Lifeboat of Titanic Survivors Were Guided by One Woman's 'Flashlight' Cane

Ella White used this cane to light the way for her lifeboat on the night of the Titanic's demise.
Ella White used this cane to light the way for her lifeboat on the night of the Titanic's demise. (Image credit: Guernsey's)

As the sinking Titanic took on freezing water near Newfoundland in 1912, a lifeboat of survivors used the battery-operated light on a woman's cane to illuminate the way to safety. That cane — made with some of the world's first synthetic plastic — is now hitting the auction block at a minimum price of $100,000.

The cane's original owner, Ella White, used the illuminated walking stick to guide her lifeboat, as well as alert rescuers to their whereabouts.

"Mrs. J. Stuart (Ella) White didn't help row [lIfeboat] No. 8, but she appointed herself a sort of signalman. She had a cane with a built-in electric light, and during most of the night she waved it fiercely about attempting to signal rescue ships," according to the book "A Night To Remember" (R & W Holt, 1955) by Walter Lord. [Image Gallery: Stunning Shots of the Titanic Shipwreck]

White, age 55 at the time, and her companion, the 36-year-old piano teacher Marie Grice Young, had been traveling around Europe before boarding the RMS Titanic to return to their mansion in Westchester County, New York, according to Atlas Obscura. The duo was accompanied by exotic chickens they had bought in France (which they planned to breed back home), a maid and a manservant.

The cane has an amber-colored tip made out of plastic. (Image credit: Guernsey's)

However, White had injured her foot while in Europe, prompting her to buy a cane to help her walk. The black-enamel walking stick had a tip of amber-colored synthetic plastic, known as Bakelite, and a battery-illuminated crown, according to liveauctioneers, the auction house selling the item. "Unforeseen to her, this cane would serve a historically valiant and fortuitous purpose beyond aiding her injury," the company wrote on the bidding site.

White stayed in her first-class apartment during the Titanic's voyage, exiting only on April 14, 1912, when the ship struck an iceberg. In later testimony about the catastrophe, White described the sensation as a slight tremor. "There did not seem to me that there was any very great impact at all. It was just as though we went over about a thousand marbles. There was nothing terrifying about it at all," she said, according to the auction house. Her small party went to the upper deck to see what had happened, and they found that it was crowded with passengers who were also waiting for information.

Finally, Captain Edward Smith (who died later that night) told the passengers to don life jackets. But many did not grasp the seriousness of the situation; White recalled that men were smoking cigarettes, and husbands and wives were saying farewell with the idea that they would soon see each other again, according to her testimony. Sea captains even told passengers to keep their passes so they would later be able to reboard the Titanic.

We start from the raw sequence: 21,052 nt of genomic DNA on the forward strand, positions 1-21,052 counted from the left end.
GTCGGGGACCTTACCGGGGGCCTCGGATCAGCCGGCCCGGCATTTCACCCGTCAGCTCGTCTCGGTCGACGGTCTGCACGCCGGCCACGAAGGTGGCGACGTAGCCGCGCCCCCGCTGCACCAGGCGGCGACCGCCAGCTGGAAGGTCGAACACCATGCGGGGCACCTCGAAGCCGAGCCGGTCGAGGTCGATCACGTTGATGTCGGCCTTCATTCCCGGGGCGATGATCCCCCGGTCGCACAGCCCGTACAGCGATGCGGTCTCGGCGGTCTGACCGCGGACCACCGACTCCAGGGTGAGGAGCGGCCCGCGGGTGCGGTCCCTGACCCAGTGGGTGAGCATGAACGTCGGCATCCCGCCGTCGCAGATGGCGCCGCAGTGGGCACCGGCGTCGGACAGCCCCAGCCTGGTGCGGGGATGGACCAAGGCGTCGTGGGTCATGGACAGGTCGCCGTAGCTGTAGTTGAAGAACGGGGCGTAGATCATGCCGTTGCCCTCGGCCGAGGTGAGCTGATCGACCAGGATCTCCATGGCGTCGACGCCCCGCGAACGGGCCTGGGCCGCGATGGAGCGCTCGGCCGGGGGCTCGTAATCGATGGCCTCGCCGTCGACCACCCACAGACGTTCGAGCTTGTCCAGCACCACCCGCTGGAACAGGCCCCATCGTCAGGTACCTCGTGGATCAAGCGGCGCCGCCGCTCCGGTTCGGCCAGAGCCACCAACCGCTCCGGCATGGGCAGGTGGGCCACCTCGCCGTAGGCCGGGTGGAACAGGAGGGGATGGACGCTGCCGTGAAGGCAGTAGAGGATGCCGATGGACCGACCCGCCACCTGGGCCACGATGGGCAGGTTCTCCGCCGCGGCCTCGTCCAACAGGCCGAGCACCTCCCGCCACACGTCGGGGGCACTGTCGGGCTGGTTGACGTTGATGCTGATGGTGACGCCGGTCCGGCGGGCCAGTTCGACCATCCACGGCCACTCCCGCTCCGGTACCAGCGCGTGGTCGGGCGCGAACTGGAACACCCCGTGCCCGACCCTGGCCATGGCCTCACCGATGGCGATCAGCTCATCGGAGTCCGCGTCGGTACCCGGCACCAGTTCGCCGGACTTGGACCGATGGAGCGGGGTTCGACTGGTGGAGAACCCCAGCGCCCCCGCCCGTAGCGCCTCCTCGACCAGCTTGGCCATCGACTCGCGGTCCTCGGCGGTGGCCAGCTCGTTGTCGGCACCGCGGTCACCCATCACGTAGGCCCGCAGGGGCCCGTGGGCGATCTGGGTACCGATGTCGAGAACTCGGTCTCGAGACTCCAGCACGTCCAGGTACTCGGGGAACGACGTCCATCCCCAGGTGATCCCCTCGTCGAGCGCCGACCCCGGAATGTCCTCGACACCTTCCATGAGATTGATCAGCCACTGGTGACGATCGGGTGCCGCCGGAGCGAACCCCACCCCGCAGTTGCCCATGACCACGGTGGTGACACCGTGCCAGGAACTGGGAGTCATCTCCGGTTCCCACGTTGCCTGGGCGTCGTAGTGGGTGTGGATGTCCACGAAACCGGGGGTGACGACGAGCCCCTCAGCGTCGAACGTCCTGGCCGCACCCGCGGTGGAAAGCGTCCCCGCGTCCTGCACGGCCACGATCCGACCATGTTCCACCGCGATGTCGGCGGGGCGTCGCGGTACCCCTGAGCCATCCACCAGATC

Luckily White, Young and the maid were able to board lifeboat No. 8, the second lifeboat to leave the Titanic. The boat held 22 women and four men, but it soon became apparent that the men, who were dining-room stewards, did not know how to row, according to Atlas Obscura. So, the women took over and White used her cane's light to signal potential rescuers.

The battery-powered light on this black-enamel cane was more powerful than the lights on the lifeboats, White told Congress in her 1912 testimony. (Image credit: Guernsey's)

The survivors rowed toward a light in the distance — the RMS Carpathia — but couldn't tell if it was moving toward or away from them. So, after 45 minutes, they turned around to see if they could pick up more survivors from the Titanic. The North Atlantic was pitch black, so White used her cane to light the way; they arrived just in time to watch the ship sink in the Atlantic's icy depths.

White later noted that the lifeboat's lamps were "absolutely worth nothing" in her 1912 testimony to a subcommittee of the U.S. Senate Commerce Committee.

Everyone aboard lifeboat No. 8 survived the disaster. Young and White lived together for the next 30 years in Westchester, and White left Young much of her estate when she died, according to Atlas Obscura. It's likely that the two were in a romantic relationship, OutSmart Magazine reported.

Bidding for the cane ends on Saturday (July 20), according to the auction house.

Originally published on Live Science.

Laura Geggel

Laura is the archaeology and Life's Little Mysteries editor at Live Science. She also reports on general science, including paleontology. Her work has appeared in The New York Times, Scholastic, Popular Science and Spectrum, a site on autism research. She has won multiple awards from the Society of Professional Journalists and the Washington Newspaper Publishers Association for her reporting at a weekly newspaper near Seattle. Laura holds a bachelor's degree in English literature and psychology from Washington University in St. Louis and a master's degree in science writing from NYU.